Follow Up Medical Reports After the Passage of Time Are Not "Extravagant" Disbursements

Reasons for judgement were released this week by the BC Supreme Court, Vancouver Registry, addressing the reasonableness of multiple physician reports ordered in the course of a personal injury prosecution.
In this week’s case (Zhang v. Heikkila) the Plaintiff was injured in a motor vehicle incident.  In the course of her lawsuit she obtained multiple medical reports.  The first from her GP in 2009.  This report opined on prognosis.   Following this the Plaintiff obtained a report from a physical medicine specialist and as trial neared the Plaintiff obtained an updated report from her GP.  ICBC challenged the reasonableness of these disbursements arguing they were excessive.  District Registrar Cameron disagreed finding these disbursements were properly recoverable.  In reaching this decision the Court provided the following reasons:
15]         In my view, in evaluating whether or not it was necessary or proper to incur these disbursements for the medical legal reports, one must consider more broadly what should be done in the preparation of the Plaintiff’s case.
[16]         To be properly equipped to advise a client on the merits of settlement in circumstances such as existed in this case competent counsel not only has to investigate and assess the liability issue but also consider the likely range of damages.  It would be expected that competent counsel would obtain medical opinions in a timely fashion and that is what occurred in this case.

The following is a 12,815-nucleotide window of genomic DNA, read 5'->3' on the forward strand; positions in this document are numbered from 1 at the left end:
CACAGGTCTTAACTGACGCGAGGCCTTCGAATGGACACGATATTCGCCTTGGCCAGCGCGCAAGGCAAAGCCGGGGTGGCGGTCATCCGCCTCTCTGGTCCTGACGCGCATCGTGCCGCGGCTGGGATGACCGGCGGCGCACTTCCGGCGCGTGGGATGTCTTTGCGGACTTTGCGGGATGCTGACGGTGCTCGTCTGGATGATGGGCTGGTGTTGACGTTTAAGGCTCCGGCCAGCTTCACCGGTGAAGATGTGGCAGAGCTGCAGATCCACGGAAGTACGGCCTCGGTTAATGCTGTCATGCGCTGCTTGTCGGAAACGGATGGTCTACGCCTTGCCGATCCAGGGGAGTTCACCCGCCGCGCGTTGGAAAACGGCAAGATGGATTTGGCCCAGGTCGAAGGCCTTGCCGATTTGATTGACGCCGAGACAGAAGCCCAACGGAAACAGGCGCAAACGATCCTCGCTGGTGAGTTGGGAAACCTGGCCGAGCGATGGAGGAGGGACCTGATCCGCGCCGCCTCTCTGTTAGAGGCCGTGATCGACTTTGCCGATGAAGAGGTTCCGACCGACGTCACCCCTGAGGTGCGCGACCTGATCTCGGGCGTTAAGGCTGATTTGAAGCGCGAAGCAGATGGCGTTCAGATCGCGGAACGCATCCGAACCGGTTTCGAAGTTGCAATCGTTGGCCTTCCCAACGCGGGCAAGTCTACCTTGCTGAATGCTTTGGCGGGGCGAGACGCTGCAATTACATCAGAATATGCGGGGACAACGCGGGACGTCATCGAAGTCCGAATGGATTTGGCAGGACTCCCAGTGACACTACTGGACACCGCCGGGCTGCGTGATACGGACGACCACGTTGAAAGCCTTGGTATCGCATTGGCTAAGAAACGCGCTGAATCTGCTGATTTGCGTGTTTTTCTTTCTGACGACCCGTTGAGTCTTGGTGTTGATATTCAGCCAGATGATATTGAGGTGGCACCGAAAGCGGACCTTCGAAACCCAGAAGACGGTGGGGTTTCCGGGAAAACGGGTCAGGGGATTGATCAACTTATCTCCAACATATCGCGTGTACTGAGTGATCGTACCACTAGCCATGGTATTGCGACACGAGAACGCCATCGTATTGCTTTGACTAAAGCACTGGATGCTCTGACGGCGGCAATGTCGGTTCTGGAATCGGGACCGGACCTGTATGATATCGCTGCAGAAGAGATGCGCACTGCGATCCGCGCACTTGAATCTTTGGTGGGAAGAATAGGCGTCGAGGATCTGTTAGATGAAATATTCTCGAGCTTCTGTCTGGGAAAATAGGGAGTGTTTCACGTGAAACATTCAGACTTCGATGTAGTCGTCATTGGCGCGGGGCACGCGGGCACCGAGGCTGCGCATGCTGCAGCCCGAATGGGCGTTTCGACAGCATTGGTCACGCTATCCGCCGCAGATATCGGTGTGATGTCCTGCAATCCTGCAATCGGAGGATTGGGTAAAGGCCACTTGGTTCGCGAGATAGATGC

[17]         Plaintiff’s counsel obtained the first report from the general practitioner approximately two years after the accident and in my view that report was properly obtained at that time.
[18]         The report documented concerns respecting the Plaintiff’s future in terms of her employability and continuing physical limitations resulting from the injuries sustained in the accident.
[19]         After reviewing this report, Plaintiff’s counsel then decided to obtain an opinion from a specialist in physical medicine being Dr. Kiaii, who provided her report dated April 20, 2012.  That report provided an evaluation of the Plaintiff’s level of function, her symptomatic complaints and some prognosis and recommendations to follow.  Again, obtaining that report at that time was, in my view, proper for the advancement of the Plaintiff’s case.
[20]         The last report in issue was an updated report from Dr. Sun dated February 18, 2013.  While that report was obtained about sixteen months following the first report, given the Plaintiff’s ongoing symptoms and the need to have a more current assessment of those symptoms for the purposes of preparing for trial or for settlement, I do not find that it was extravagant or a sign of excessive caution that Plaintiff’s counsel obtained that report when she did.
[21]         Fundamentally, I am keeping in mind that in a situation such as this, the assessing officer ought not to second guess competent counsel doing a competent job because other counsel might have handled the matter differently.
[22]         Having found that these three disbursements were necessarily or properly incurred and as the amount for each of them is not challenged, they will be allowed as presented.

bc injury law, disbursements, District Registrar Cameron, Zhang v. Heikkila

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ERIK
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When not writing the BC Injury Law Blog, Erik is the managing partner at MacIsaac & Company, based in Victoria, B.C. He is also involved with combative sports regulatory issues and authors the Combat Sports Law Blog.

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